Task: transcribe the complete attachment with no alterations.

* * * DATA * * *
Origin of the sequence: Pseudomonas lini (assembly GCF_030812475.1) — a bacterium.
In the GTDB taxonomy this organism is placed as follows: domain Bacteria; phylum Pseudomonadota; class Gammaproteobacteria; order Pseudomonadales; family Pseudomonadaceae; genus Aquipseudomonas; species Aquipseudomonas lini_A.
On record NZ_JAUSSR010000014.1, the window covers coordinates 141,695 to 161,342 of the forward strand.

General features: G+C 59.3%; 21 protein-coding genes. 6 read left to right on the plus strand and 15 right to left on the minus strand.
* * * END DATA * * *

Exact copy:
Origin of the sequence: Pseudomonas lini (assembly GCF_030812475.1) — a bacterium.
In the GTDB taxonomy this organism is placed as follows: domain Bacteria; phylum Pseudomonadota; class Gammaproteobacteria; order Pseudomonadales; family Pseudomonadaceae; genus Aquipseudomonas; species Aquipseudomonas lini_A.
On record NZ_JAUSSR010000014.1, the window covers coordinates 141,695 to 161,342 of the forward strand.

General features: G+C 59.3%; 21 protein-coding genes. 6 read left to right on the plus strand and 15 right to left on the minus strand.